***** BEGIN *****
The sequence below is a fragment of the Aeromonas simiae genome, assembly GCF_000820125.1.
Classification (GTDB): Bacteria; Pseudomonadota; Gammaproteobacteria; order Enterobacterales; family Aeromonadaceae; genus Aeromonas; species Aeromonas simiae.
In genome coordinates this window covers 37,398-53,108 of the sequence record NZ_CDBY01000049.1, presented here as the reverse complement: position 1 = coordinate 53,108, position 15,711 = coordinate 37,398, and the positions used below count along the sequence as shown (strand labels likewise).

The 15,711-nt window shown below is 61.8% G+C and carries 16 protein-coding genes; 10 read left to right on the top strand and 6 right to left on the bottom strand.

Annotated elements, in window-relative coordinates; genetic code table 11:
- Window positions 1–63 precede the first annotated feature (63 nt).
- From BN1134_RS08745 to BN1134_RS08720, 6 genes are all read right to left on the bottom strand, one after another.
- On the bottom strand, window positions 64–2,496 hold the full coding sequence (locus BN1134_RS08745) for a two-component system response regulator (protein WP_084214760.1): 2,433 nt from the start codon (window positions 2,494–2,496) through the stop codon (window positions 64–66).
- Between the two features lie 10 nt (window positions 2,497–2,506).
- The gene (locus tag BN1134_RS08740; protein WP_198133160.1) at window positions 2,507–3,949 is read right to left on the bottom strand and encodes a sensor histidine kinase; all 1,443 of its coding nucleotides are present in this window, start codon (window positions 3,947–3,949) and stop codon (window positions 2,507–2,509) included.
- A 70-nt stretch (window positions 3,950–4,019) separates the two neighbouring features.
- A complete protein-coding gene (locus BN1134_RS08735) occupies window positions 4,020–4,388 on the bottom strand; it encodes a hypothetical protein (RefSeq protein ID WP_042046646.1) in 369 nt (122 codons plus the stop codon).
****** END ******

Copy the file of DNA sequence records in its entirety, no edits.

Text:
The sequence below is a fragment of the Aeromonas simiae genome, assembly GCF_000820125.1.
Classification (GTDB): Bacteria; Pseudomonadota; Gammaproteobacteria; order Enterobacterales; family Aeromonadaceae; genus Aeromonas; species Aeromonas simiae.
In genome coordinates this window covers 37,398-53,108 of the sequence record NZ_CDBY01000049.1, presented here as the reverse complement: position 1 = coordinate 53,108, position 15,711 = coordinate 37,398, and the positions used below count along the sequence as shown (strand labels likewise).

The 15,711-nt window shown below is 61.8% G+C and carries 16 protein-coding genes; 10 read left to right on the top strand and 6 right to left on the bottom strand.

Annotated elements, in window-relative coordinates; genetic code table 11:
- Window positions 1–63 precede the first annotated feature (63 nt).
- From BN1134_RS08745 to BN1134_RS08720, 6 genes are all read right to left on the bottom strand, one after another.
- On the bottom strand, window positions 64–2,496 hold the full coding sequence (locus BN1134_RS08745) for a two-component system response regulator (protein WP_084214760.1): 2,433 nt from the start codon (window positions 2,494–2,496) through the stop codon (window positions 64–66).
- Between the two features lie 10 nt (window positions 2,497–2,506).
- The gene (locus tag BN1134_RS08740; protein WP_198133160.1) at window positions 2,507–3,949 is read right to left on the bottom strand and encodes a sensor histidine kinase; all 1,443 of its coding nucleotides are present in this window, start codon (window positions 3,947–3,949) and stop codon (window positions 2,507–2,509) included.
- A 70-nt stretch (window positions 3,950–4,019) separates the two neighbouring features.
- A complete protein-coding gene (locus BN1134_RS08735) occupies window positions 4,020–4,388 on the bottom strand; it encodes a hypothetical protein (RefSeq protein ID WP_042046646.1) in 369 nt (122 codons plus the stop codon).